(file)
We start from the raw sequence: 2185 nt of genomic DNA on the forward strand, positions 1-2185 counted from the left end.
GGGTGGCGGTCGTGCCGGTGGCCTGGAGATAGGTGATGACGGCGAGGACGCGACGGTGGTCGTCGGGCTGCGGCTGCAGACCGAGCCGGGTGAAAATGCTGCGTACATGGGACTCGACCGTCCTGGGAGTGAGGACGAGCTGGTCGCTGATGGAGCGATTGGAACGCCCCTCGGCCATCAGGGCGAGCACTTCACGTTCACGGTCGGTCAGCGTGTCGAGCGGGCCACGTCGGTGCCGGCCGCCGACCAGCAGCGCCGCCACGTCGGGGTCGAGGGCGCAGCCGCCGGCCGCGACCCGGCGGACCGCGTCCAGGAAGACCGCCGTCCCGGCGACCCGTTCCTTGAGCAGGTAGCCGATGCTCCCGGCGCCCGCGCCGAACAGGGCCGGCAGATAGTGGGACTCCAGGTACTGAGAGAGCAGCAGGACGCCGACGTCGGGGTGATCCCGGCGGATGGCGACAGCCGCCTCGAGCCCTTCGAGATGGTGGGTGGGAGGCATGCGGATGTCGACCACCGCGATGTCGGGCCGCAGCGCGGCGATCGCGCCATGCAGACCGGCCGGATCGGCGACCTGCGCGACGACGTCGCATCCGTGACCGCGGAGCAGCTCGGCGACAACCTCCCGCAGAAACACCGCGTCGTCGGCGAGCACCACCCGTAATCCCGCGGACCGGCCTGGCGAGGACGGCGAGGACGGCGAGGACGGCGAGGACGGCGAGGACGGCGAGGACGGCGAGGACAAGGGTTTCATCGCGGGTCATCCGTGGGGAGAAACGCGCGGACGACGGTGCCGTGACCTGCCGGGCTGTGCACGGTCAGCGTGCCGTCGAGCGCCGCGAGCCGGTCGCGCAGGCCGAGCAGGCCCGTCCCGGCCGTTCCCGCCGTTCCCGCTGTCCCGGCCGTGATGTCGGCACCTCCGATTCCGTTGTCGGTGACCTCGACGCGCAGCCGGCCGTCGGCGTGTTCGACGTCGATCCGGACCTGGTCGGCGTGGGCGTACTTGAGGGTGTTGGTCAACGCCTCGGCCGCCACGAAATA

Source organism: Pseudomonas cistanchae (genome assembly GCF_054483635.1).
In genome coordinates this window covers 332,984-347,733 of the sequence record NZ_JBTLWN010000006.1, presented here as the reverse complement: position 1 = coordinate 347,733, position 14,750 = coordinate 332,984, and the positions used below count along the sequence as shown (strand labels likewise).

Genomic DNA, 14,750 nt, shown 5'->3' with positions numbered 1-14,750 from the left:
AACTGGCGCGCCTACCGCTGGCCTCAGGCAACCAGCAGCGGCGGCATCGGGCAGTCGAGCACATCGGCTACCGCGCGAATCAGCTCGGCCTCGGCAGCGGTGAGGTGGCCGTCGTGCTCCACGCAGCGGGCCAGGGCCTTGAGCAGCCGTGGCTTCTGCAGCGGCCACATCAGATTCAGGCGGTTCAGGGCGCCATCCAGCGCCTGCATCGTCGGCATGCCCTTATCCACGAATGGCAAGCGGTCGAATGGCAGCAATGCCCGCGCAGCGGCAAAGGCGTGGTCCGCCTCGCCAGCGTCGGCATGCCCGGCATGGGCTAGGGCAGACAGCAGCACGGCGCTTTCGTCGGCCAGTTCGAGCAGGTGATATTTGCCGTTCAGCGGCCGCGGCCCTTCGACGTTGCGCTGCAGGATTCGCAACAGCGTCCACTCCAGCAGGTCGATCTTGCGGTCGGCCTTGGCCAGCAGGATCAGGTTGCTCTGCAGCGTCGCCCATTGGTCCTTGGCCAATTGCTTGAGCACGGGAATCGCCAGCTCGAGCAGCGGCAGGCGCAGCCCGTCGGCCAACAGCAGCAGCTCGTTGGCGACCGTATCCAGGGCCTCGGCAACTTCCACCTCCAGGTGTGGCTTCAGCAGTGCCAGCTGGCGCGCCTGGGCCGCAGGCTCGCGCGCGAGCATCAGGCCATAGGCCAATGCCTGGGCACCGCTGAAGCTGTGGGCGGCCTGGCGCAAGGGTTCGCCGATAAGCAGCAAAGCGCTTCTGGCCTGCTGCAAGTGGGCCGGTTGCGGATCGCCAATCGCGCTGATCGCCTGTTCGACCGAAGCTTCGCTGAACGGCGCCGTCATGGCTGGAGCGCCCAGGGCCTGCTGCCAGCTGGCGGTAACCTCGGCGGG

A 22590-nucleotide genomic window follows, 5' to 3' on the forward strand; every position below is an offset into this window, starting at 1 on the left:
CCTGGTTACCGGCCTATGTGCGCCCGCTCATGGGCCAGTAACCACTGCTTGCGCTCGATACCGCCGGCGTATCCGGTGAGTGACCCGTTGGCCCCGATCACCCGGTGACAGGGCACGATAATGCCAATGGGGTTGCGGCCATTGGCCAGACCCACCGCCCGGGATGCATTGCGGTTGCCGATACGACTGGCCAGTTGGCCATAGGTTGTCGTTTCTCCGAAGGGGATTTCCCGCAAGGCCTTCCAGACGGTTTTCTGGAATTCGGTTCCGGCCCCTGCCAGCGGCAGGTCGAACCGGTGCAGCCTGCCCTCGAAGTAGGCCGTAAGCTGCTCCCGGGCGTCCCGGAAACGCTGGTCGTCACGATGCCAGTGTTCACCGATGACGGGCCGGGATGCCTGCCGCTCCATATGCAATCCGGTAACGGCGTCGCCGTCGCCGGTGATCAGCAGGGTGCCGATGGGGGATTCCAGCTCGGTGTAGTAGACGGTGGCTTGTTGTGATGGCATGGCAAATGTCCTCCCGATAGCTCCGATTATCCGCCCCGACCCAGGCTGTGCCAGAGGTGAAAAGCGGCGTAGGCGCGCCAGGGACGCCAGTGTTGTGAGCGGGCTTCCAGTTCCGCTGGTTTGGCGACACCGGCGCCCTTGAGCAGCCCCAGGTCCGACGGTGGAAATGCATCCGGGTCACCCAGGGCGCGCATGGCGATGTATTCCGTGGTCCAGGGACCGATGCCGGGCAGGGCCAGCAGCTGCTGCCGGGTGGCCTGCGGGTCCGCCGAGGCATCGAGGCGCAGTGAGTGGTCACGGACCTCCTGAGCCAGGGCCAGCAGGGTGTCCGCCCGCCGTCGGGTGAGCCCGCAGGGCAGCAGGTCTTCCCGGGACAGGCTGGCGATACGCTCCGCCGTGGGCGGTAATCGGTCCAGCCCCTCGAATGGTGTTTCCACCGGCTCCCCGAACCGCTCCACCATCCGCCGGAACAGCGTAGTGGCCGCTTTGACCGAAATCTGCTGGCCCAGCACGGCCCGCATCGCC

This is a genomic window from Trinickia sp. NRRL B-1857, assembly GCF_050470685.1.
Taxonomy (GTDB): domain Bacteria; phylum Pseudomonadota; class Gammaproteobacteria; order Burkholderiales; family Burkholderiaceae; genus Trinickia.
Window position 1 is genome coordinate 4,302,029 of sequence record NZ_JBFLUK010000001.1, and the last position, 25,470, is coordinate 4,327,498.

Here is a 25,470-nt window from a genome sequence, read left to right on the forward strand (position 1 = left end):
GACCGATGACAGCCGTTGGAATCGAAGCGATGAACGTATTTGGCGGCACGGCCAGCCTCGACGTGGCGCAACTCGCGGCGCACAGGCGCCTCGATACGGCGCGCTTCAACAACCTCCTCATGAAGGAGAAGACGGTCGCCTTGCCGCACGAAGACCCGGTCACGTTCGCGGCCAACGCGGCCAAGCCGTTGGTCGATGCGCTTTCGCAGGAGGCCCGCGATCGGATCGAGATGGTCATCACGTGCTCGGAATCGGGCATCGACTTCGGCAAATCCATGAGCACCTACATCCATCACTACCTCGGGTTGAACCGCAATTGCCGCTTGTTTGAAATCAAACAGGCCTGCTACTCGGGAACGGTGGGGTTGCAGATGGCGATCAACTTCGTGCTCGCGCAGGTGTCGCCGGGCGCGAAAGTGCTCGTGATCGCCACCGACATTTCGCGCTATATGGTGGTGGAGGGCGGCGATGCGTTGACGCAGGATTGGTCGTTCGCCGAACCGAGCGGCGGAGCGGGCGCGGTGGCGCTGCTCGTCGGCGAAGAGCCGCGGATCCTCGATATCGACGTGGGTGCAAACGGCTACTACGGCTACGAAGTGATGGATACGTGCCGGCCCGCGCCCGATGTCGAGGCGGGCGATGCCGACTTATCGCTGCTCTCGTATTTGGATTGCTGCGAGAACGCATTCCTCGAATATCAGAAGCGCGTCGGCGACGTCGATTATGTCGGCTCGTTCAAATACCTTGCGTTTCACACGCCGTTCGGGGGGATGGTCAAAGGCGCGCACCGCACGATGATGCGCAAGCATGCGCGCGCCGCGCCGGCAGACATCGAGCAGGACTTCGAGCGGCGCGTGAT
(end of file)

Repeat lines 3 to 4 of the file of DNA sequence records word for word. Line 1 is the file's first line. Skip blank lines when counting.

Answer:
Source organism: Pseudomonas cistanchae (genome assembly GCF_054483635.1).
In genome coordinates this window covers 332,984-347,733 of the sequence record NZ_JBTLWN010000006.1, presented here as the reverse complement: position 1 = coordinate 347,733, position 14,750 = coordinate 332,984, and the positions used below count along the sequence as shown (strand labels likewise).